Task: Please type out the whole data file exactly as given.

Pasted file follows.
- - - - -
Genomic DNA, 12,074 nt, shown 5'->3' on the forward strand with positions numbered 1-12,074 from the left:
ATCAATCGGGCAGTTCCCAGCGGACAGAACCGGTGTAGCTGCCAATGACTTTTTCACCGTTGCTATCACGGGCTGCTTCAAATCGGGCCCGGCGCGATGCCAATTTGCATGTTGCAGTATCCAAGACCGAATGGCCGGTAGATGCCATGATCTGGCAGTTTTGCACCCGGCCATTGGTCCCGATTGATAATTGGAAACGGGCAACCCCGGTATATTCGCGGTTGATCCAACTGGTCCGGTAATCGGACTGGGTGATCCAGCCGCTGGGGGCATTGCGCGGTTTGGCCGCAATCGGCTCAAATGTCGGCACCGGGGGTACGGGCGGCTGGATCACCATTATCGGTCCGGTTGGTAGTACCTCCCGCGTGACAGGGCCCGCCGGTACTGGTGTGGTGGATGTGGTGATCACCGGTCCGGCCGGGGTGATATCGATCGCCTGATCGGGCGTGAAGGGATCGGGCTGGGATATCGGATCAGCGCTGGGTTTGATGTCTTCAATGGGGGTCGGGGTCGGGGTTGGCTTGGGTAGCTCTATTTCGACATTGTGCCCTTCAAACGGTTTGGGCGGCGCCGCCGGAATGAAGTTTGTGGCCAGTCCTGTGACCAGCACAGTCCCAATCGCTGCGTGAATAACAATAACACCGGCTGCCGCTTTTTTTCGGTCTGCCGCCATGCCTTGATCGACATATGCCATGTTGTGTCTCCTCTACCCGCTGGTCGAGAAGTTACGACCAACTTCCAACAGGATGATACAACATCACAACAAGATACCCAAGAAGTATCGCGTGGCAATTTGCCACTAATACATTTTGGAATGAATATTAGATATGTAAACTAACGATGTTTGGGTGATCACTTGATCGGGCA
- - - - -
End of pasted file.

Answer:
Genomic DNA, 12,074 nt, shown 5'->3' on the forward strand with positions numbered 1-12,074 from the left:
ATCAATCGGGCAGTTCCCAGCGGACAGAACCGGTGTAGCTGCCAATGACTTTTTCACCGTTGCTATCACGGGCTGCTTCAAATCGGGCCCGGCGCGATGCCAATTTGCATGTTGCAGTATCCAAGACCGAATGGCCGGTAGATGCCATGATCTGGCAGTTTTGCACCCGGCCATTGGTCCCGATTGATAATTGGAAACGGGCAACCCCGGTATATTCGCGGTTGATCCAACTGGTCCGGTAATCGGACTGGGTGATCCAGCCGCTGGGGGCATTGCGCGGTTTGGCCGCAATCGGCTCAAATGTCGGCACCGGGGGTACGGGCGGCTGGATCACCATTATCGGTCCGGTTGGTAGTACCTCCCGCGTGACAGGGCCCGCCGGTACTGGTGTGGTGGATGTGGTGATCACCGGTCCGGCCGGGGTGATATCGATCGCCTGATCGGGCGTGAAGGGATCGGGCTGGGATATCGGATCAGCGCTGGGTTTGATGTCTTCAATGGGGGTCGGGGTCGGGGTTGGCTTGGGTAGCTCTATTTCGACATTGTGCCCTTCAAACGGTTTGGGCGGCGCCGCCGGAATGAAGTTTGTGGCCAGTCCTGTGACCAGCACAGTCCCAATCGCTGCGTGAATAACAATAACACCGGCTGCCGCTTTTTTTCGGTCTGCCGCCATGCCTTGATCGACATATGCCATGTTGTGTCTCCTCTACCCGCTGGTCGAGAAGTTACGACCAACTTCCAACAGGATGATACAACATCACAACAAGATACCCAAGAAGTATCGCGTGGCAATTTGCCACTAATACATTTTGGAATGAATATTAGATATGTAAACTAACGATGTTTGGGTGATCACTTGATCGGGCA